Jesus Christ spoke often of faith. It is essential for salvation and expedient for a consistent walk with Christ.
Does God arbitrarily save certain people who are spiritually dead and after they have been born again give them faith?
Ephesians 2:1 is used by some as a proof text for this concept: “You He made alive who were dead in trespasses.”
Or, do individuals of their own free will choose to trust Christ, that is, exercise faith, for salvation which God gives after the individual exercises personal faith?
Bottom line: does salvation come before or after faith is experienced?
The Reform view is a person must be regenerated before he can believe and have faith.
Conversely, most evangelicals believe a person of his own free will granted them by God freely trusts Christ as Savior and the immediate gift of God thereafter is regeneration.
Two concepts distilled are:
FAITH IS A GIFT OF GOD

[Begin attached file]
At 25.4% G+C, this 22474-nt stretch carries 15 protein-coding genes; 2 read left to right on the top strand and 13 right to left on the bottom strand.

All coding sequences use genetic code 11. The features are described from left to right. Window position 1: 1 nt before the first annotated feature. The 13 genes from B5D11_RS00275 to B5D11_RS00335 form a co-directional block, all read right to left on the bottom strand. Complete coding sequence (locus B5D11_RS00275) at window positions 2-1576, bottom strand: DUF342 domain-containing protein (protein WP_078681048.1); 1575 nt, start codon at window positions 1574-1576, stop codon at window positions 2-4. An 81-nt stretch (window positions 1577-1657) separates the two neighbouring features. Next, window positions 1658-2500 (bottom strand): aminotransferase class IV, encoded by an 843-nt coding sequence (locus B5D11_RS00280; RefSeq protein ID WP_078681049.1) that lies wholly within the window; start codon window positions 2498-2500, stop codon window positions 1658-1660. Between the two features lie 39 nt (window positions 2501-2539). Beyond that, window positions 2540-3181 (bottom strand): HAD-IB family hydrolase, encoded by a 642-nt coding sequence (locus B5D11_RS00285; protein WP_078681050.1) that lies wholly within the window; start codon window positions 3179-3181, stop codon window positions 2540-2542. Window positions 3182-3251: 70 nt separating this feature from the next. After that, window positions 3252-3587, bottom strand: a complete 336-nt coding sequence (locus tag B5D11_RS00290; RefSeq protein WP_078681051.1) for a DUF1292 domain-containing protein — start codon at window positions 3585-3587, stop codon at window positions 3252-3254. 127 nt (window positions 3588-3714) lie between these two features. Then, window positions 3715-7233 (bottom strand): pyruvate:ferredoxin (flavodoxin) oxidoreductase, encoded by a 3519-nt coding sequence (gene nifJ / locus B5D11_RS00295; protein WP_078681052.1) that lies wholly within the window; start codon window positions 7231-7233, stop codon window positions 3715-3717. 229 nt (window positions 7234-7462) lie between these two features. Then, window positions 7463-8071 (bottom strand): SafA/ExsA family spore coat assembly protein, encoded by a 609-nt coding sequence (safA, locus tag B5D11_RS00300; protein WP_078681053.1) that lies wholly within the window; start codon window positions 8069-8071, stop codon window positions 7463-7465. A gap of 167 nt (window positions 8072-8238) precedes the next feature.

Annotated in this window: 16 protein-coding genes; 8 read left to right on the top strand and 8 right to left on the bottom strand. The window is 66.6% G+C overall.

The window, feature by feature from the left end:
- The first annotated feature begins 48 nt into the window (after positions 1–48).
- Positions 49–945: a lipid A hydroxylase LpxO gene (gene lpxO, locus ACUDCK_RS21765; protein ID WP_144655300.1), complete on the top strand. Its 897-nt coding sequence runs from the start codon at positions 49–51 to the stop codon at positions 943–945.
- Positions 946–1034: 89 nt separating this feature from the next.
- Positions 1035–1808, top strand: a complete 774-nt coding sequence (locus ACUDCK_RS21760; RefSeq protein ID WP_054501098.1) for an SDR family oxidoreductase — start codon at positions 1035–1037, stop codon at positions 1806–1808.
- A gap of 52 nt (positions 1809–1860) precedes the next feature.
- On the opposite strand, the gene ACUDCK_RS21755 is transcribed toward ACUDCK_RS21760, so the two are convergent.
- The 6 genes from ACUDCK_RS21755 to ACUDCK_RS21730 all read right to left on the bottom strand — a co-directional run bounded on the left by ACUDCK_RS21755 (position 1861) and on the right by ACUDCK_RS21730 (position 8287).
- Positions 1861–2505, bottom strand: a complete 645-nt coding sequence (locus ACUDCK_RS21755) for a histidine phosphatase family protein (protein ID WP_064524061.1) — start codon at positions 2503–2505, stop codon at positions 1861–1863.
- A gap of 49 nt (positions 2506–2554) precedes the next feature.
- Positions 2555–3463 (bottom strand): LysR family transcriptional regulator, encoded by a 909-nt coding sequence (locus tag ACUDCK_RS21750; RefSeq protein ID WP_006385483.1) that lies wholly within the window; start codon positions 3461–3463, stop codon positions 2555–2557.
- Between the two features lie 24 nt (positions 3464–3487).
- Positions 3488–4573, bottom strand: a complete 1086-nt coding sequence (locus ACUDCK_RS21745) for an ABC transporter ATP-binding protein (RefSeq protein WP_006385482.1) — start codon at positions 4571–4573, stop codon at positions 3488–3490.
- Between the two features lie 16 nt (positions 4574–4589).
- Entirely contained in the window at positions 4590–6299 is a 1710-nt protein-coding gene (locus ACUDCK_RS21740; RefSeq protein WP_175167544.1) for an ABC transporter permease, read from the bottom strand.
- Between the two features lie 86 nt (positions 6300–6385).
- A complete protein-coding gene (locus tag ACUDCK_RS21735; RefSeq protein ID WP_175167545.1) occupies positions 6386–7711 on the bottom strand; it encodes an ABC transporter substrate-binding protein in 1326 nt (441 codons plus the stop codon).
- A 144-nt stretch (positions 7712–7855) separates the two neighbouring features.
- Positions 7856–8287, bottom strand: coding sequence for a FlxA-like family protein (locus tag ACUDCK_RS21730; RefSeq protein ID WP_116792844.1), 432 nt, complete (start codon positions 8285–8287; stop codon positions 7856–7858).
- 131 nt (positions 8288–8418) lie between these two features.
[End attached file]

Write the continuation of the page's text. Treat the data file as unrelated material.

Ephesians 2:8 “For by grace are you have been saved through faith; and that not of yourselves; it is the gift of God.”
Adherents of this view believe faith is a divinely imparted means of salvation. God chooses who to give it to.
FAITH IS NOT A GIFT OF GOD – SALVATION IS
Persons who hold this view believe being spiritually dead does not mean a person does not have the ability to respond when God draws him.
Being spiritually dead means a person is separated from God by sin, but can respond to the drawing of the Holy Spirit by his own free will. Faith is a pauper, without merit, responding to the gift offered by God.
The merit is in the giving, not the receiving. The recipient can do nothing to earn, merit, or deserve the gift.